The beauty industry therefore provides an opportunity for those who feel bad about their physical looks to transform it according to one’s own societal ‘standard’ (Morgan, 1992). Apart from the freedom it offers the users to improve their looks; the aesthetic industry is currently a multibillion dollar industry. From the manufacturers of various beauty products, to millions of users across the globe, the beauty industry is considered one of the top revenue earners in various economies around the world and therefore justifies its existence in toady modern world (Hiscock & Lovett, 2004).
Despite the importance of the beauty industry to the various players and economies, the industry has been receiving criticism for its unethical practices (Brumberg, 1997). There has been a growing public outcry with regards to the industry’s unsustainable business practices especially with respect to the environment. Manufacturers of beauty products have always faced criticism for testing their products on animals, unsustainable sourcing for raw materials as well as for causing chemical pollution.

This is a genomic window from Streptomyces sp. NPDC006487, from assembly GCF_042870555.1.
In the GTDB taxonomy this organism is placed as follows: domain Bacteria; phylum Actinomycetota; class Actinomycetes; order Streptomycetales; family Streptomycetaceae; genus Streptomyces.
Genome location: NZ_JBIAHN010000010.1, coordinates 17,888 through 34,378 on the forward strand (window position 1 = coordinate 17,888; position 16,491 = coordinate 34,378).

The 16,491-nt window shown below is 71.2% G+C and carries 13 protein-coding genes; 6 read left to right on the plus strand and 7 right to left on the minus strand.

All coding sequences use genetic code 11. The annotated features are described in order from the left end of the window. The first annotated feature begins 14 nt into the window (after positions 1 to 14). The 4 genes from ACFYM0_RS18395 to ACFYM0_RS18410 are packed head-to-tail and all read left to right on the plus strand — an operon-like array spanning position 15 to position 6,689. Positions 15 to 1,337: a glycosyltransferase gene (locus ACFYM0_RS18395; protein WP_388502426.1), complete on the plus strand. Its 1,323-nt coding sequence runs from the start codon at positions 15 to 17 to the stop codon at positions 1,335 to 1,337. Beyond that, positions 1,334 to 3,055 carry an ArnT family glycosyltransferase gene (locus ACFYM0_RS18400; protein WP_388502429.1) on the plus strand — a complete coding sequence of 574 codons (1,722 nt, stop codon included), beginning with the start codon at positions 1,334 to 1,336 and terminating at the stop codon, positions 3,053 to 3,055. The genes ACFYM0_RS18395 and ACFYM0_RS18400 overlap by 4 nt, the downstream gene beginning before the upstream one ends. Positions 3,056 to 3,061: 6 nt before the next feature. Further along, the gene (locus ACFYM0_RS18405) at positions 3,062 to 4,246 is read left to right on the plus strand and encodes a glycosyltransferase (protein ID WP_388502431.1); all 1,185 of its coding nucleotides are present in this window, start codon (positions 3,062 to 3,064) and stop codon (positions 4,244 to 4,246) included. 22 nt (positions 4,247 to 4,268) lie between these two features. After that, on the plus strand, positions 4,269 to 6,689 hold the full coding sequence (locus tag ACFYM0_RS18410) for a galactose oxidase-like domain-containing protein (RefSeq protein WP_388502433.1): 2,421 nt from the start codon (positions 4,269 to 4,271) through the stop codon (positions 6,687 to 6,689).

But due to consistent pressure from the media, the consumers and the retailers, aesthetic industry especially the cosmetic companies are shaping up to be counted as good corporate citizens. Many corporate bodies in the aesthetic industry are investing a lot in CSR programs as well as in other sustainability initiatives. For example, the Body Shop has been embarking on ethical sourcing while others like Yves Rocher have been focusing on preservation of biodiversity (Organic Monitor, 2010).
A number of beauty companies have opted to take holistic approach to the issue of ethics and sustainable business practices. These companies are now reducing the environmental effects of their products by opting to greener formulations, decreasing packaging of most of their products and also reducing greenhouse gas emissions as well as water and energy consumption. In addition, they are also considering the social dimension of their businesses and operations. These include ethical supply from their supplies and social responsibilities through corporate philanthropy.